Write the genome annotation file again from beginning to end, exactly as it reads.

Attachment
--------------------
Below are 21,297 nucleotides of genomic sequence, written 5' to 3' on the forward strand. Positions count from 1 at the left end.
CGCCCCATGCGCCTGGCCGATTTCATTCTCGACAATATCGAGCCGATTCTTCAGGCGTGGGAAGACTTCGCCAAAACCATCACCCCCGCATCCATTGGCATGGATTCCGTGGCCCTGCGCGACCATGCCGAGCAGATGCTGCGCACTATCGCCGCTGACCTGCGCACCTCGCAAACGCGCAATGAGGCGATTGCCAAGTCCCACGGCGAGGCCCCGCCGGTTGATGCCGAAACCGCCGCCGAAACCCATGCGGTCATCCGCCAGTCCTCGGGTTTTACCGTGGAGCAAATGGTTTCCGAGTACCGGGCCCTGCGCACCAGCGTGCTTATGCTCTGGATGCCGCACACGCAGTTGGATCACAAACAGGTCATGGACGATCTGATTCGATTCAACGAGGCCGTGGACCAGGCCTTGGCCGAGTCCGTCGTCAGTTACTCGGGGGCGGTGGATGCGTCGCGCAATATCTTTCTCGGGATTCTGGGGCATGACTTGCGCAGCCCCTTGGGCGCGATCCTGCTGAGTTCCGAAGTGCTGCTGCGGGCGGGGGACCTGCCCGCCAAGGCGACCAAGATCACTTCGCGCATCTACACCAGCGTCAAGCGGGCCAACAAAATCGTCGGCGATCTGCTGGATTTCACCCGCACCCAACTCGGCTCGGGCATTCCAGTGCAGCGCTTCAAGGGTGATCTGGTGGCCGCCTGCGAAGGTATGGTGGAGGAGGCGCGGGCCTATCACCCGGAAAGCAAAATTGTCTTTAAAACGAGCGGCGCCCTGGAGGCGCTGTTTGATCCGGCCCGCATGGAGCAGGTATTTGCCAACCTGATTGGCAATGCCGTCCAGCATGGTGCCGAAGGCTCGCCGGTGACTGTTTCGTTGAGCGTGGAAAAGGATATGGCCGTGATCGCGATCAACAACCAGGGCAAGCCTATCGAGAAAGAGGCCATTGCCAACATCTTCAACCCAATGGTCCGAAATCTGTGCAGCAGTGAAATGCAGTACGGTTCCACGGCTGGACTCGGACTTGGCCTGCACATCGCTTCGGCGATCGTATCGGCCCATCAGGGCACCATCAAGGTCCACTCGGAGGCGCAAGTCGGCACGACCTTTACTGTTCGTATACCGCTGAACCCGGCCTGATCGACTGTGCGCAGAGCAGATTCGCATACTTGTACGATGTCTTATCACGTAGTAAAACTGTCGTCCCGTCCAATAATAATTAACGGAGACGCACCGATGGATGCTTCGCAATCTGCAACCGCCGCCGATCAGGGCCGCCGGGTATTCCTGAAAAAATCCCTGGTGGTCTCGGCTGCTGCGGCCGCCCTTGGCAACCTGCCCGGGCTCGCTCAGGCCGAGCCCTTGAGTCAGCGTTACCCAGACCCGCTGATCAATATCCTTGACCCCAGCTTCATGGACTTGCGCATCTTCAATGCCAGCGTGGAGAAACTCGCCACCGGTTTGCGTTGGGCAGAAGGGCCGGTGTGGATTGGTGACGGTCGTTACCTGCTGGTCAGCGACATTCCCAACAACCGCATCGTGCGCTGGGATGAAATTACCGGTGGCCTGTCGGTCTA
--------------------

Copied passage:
Below are 21,297 nucleotides of genomic sequence, written 5' to 3' on the forward strand. Positions count from 1 at the left end.
CGCCCCATGCGCCTGGCCGATTTCATTCTCGACAATATCGAGCCGATTCTTCAGGCGTGGGAAGACTTCGCCAAAACCATCACCCCCGCATCCATTGGCATGGATTCCGTGGCCCTGCGCGACCATGCCGAGCAGATGCTGCGCACTATCGCCGCTGACCTGCGCACCTCGCAAACGCGCAATGAGGCGATTGCCAAGTCCCACGGCGAGGCCCCGCCGGTTGATGCCGAAACCGCCGCCGAAACCCATGCGGTCATCCGCCAGTCCTCGGGTTTTACCGTGGAGCAAATGGTTTCCGAGTACCGGGCCCTGCGCACCAGCGTGCTTATGCTCTGGATGCCGCACACGCAGTTGGATCACAAACAGGTCATGGACGATCTGATTCGATTCAACGAGGCCGTGGACCAGGCCTTGGCCGAGTCCGTCGTCAGTTACTCGGGGGCGGTGGATGCGTCGCGCAATATCTTTCTCGGGATTCTGGGGCATGACTTGCGCAGCCCCTTGGGCGCGATCCTGCTGAGTTCCGAAGTGCTGCTGCGGGCGGGGGACCTGCCCGCCAAGGCGACCAAGATCACTTCGCGCATCTACACCAGCGTCAAGCGGGCCAACAAAATCGTCGGCGATCTGCTGGATTTCACCCGCACCCAACTCGGCTCGGGCATTCCAGTGCAGCGCTTCAAGGGTGATCTGGTGGCCGCCTGCGAAGGTATGGTGGAGGAGGCGCGGGCCTATCACCCGGAAAGCAAAATTGTCTTTAAAACGAGCGGCGCCCTGGAGGCGCTGTTTGATCCGGCCCGCATGGAGCAGGTATTTGCCAACCTGATTGGCAATGCCGTCCAGCATGGTGCCGAAGGCTCGCCGGTGACTGTTTCGTTGAGCGTGGAAAAGGATATGGCCGTGATCGCGATCAACAACCAGGGCAAGCCTATCGAGAAAGAGGCCATTGCCAACATCTTCAACCCAATGGTCCGAAATCTGTGCAGCAGTGAAATGCAGTACGGTTCCACGGCTGGACTCGGACTTGGCCTGCACATCGCTTCGGCGATCGTATCGGCCCATCAGGGCACCATCAAGGTCCACTCGGAGGCGCAAGTCGGCACGACCTTTACTGTTCGTATACCGCTGAACCCGGCCTGATCGACTGTGCGCAGAGCAGATTCGCATACTTGTACGATGTCTTATCACGTAGTAAAACTGTCGTCCCGTCCAATAATAATTAACGGAGACGCACCGATGGATGCTTCGCAATCTGCAACCGCCGCCGATCAGGGCCGCCGGGTATTCCTGAAAAAATCCCTGGTGGTCTCGGCTGCTGCGGCCGCCCTTGGCAACCTGCCCGGGCTCGCTCAGGCCGAGCCCTTGAGTCAGCGTTACCCAGACCCGCTGATCAATATCCTTGACCCCAGCTTCATGGACTTGCGCATCTTCAATGCCAGCGTGGAGAAACTCGCCACCGGTTTGCGTTGGGCAGAAGGGCCGGTGTGGATTGGTGACGGTCGTTACCTGCTGGTCAGCGACATTCCCAACAACCGCATCGTGCGCTGGGATGAAATTACCGGTGGCCTGTCGGTCTA